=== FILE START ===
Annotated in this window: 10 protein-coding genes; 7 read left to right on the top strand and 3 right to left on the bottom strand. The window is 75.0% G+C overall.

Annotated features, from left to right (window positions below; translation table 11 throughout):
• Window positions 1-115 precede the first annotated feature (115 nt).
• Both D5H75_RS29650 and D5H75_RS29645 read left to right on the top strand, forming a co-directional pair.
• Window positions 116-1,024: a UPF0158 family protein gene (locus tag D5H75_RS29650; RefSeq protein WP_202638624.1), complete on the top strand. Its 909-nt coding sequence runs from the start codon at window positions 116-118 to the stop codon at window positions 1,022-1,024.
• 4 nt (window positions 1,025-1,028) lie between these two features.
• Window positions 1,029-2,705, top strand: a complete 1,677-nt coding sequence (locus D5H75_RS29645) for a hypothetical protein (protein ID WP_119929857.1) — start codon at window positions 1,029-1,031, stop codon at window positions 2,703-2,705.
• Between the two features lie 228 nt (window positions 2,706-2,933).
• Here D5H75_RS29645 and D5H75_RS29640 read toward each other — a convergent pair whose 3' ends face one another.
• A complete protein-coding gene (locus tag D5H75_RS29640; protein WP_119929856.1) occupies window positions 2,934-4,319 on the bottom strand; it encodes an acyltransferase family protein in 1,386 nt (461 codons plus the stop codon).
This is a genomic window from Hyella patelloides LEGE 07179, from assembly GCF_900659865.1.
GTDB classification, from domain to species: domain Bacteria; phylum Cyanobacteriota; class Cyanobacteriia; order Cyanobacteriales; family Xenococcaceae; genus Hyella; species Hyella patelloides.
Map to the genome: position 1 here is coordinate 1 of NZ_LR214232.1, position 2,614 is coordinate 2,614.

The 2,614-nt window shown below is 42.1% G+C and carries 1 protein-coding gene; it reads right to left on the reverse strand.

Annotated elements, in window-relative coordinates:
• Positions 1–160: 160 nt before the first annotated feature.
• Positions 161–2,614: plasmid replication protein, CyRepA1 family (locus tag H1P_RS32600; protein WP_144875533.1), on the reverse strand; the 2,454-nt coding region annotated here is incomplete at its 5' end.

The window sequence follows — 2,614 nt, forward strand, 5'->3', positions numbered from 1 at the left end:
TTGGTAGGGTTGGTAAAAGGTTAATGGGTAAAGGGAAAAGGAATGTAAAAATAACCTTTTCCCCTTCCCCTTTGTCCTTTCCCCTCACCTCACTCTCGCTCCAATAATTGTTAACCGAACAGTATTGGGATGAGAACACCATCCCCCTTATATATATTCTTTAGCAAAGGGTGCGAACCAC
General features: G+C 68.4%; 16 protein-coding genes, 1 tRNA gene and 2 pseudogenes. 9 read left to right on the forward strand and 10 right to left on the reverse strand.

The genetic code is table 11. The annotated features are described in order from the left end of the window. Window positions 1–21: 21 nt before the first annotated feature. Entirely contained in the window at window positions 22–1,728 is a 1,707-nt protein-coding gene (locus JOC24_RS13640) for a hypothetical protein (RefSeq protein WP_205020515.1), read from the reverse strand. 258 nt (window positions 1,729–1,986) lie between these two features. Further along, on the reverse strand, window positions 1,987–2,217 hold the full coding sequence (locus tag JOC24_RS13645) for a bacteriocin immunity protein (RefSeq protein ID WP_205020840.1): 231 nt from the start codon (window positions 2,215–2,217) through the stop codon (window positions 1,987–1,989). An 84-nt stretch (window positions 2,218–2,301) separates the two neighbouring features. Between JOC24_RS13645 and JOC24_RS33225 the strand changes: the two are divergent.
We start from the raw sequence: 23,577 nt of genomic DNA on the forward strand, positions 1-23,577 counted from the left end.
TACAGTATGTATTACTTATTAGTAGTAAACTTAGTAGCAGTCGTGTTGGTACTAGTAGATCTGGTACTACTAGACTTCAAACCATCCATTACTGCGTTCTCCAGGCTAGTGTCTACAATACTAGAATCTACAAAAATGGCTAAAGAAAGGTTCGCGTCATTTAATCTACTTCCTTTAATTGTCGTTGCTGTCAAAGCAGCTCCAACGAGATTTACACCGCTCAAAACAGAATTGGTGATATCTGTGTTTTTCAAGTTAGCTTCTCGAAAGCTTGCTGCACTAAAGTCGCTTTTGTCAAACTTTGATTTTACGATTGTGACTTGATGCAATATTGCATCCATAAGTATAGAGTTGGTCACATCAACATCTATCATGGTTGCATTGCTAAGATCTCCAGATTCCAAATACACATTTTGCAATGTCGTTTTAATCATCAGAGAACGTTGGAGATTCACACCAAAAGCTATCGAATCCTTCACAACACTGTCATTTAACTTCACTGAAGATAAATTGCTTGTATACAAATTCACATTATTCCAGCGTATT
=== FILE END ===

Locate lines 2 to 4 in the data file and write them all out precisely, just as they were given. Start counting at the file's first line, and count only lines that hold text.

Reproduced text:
Annotated features, from left to right (window positions below; translation table 11 throughout):
• Window positions 1-115 precede the first annotated feature (115 nt).
• Both D5H75_RS29650 and D5H75_RS29645 read left to right on the top strand, forming a co-directional pair.